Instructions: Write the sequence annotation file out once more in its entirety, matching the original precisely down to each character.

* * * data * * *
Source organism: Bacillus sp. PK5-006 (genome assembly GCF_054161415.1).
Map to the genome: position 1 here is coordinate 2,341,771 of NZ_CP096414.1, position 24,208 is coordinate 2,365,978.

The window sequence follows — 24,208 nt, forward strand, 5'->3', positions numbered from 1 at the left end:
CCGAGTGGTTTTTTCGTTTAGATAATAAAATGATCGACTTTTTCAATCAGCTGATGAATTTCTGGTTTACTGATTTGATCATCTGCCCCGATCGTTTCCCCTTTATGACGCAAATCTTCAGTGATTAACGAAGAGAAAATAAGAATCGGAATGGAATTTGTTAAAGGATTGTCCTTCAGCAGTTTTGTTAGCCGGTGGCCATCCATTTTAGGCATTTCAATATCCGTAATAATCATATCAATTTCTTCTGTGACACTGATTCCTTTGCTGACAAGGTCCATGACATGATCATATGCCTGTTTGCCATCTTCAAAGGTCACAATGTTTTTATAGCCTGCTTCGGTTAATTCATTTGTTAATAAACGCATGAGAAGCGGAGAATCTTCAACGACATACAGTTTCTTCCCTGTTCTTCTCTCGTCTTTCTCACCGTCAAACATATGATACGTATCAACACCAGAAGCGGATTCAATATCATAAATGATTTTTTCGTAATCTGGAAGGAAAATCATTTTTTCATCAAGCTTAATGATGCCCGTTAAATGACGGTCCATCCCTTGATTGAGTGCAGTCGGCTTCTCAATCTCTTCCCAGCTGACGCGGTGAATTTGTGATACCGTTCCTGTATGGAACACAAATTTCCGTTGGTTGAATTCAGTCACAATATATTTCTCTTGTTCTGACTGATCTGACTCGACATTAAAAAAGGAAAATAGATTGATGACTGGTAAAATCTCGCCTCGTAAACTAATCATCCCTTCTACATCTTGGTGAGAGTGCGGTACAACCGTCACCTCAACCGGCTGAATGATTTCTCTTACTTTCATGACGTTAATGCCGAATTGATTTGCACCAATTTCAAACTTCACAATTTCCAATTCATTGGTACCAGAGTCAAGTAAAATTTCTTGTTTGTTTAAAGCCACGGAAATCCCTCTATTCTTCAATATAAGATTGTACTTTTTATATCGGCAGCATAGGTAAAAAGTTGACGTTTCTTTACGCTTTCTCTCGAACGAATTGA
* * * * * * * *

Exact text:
Source organism: Bacillus sp. PK5-006 (genome assembly GCF_054161415.1).
Map to the genome: position 1 here is coordinate 2,341,771 of NZ_CP096414.1, position 24,208 is coordinate 2,365,978.

The window sequence follows — 24,208 nt, forward strand, 5'->3', positions numbered from 1 at the left end:
CCGAGTGGTTTTTTCGTTTAGATAATAAAATGATCGACTTTTTCAATCAGCTGATGAATTTCTGGTTTACTGATTTGATCATCTGCCCCGATCGTTTCCCCTTTATGACGCAAATCTTCAGTGATTAACGAAGAGAAAATAAGAATCGGAATGGAATTTGTTAAAGGATTGTCCTTCAGCAGTTTTGTTAGCCGGTGGCCATCCATTTTAGGCATTTCAATATCCGTAATAATCATATCAATTTCTTCTGTGACACTGATTCCTTTGCTGACAAGGTCCATGACATGATCATATGCCTGTTTGCCATCTTCAAAGGTCACAATGTTTTTATAGCCTGCTTCGGTTAATTCATTTGTTAATAAACGCATGAGAAGCGGAGAATCTTCAACGACATACAGTTTCTTCCCTGTTCTTCTCTCGTCTTTCTCACCGTCAAACATATGATACGTATCAACACCAGAAGCGGATTCAATATCATAAATGATTTTTTCGTAATCTGGAAGGAAAATCATTTTTTCATCAAGCTTAATGATGCCCGTTAAATGACGGTCCATCCCTTGATTGAGTGCAGTCGGCTTCTCAATCTCTTCCCAGCTGACGCGGTGAATTTGTGATACCGTTCCTGTATGGAACACAAATTTCCGTTGGTTGAATTCAGTCACAATATATTTCTCTTGTTCTGACTGATCTGACTCGACATTAAAAAAGGAAAATAGATTGATGACTGGTAAAATCTCGCCTCGTAAACTAATCATCCCTTCTACATCTTGGTGAGAGTGCGGTACAACCGTCACCTCAACCGGCTGAATGATTTCTCTTACTTTCATGACGTTAATGCCGAATTGATTTGCACCAATTTCAAACTTCACAATTTCCAATTCATTGGTACCAGAGTCAAGTAAAATTTCTTGTTTGTTTAAAGCCACGGAAATCCCTCTATTCTTCAATATAAGATTGTACTTTTTATATCGGCAGCATAGGTAAAAAGTTGACGTTTCTTTACGCTTTCTCTCGAACGAATTGA